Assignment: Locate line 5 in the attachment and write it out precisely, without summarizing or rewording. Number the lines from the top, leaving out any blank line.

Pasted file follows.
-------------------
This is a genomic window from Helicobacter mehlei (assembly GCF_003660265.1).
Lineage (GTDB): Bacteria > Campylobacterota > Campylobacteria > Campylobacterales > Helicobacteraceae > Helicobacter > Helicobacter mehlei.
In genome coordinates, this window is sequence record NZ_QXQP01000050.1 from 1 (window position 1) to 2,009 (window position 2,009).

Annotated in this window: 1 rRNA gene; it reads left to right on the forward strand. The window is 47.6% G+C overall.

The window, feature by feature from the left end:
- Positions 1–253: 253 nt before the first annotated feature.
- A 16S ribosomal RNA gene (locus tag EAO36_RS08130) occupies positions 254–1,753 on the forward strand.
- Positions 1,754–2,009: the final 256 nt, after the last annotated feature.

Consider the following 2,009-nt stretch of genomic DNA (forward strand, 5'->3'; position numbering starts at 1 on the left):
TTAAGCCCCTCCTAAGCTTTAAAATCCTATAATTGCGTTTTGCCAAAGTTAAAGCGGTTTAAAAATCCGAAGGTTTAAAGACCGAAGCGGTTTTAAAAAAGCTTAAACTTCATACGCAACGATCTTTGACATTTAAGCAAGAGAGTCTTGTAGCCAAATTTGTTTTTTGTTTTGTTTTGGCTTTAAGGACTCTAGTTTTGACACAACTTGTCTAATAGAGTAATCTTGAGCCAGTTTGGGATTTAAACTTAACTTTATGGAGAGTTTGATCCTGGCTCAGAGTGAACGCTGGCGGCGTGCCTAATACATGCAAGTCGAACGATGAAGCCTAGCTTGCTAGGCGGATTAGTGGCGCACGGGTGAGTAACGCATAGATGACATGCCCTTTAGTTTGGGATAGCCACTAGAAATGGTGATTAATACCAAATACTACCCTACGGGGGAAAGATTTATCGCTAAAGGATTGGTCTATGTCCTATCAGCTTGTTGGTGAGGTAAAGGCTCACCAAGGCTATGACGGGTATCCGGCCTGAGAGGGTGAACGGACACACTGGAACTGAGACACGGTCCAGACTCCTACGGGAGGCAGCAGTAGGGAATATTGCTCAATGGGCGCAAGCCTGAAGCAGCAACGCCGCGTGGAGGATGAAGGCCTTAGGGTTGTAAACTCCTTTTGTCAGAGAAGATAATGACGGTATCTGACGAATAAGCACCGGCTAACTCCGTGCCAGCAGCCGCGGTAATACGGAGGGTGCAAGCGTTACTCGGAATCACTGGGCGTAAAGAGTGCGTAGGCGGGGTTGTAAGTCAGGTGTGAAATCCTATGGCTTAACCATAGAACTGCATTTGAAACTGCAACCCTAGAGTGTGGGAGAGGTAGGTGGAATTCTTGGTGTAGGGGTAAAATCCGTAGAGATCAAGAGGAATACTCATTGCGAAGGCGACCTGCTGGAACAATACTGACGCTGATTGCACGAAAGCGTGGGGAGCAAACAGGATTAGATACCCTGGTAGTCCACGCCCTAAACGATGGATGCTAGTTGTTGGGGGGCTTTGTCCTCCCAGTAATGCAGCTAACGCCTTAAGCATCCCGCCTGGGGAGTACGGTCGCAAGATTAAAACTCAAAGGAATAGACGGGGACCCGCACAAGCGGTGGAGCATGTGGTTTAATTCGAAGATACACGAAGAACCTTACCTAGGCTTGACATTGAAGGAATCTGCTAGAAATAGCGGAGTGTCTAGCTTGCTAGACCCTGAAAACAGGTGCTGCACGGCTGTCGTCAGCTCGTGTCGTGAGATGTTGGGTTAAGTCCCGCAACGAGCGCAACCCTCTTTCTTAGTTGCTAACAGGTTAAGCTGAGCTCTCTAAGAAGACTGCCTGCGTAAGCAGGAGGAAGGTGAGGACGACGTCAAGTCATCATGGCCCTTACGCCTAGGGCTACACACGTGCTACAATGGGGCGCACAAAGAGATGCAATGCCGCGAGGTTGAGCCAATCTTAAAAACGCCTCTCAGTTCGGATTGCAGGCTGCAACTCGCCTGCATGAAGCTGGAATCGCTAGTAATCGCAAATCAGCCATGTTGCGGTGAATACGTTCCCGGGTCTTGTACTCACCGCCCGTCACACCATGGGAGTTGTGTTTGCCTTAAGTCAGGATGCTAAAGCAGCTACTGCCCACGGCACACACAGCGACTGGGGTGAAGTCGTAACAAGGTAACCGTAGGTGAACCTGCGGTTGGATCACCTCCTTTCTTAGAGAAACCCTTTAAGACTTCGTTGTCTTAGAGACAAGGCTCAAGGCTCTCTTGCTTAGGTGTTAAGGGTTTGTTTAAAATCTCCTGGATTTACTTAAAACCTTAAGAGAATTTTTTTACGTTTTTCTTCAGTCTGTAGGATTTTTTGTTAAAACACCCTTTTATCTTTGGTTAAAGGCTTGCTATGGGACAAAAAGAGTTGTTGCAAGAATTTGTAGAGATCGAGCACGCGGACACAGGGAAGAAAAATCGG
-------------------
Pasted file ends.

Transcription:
The window, feature by feature from the left end: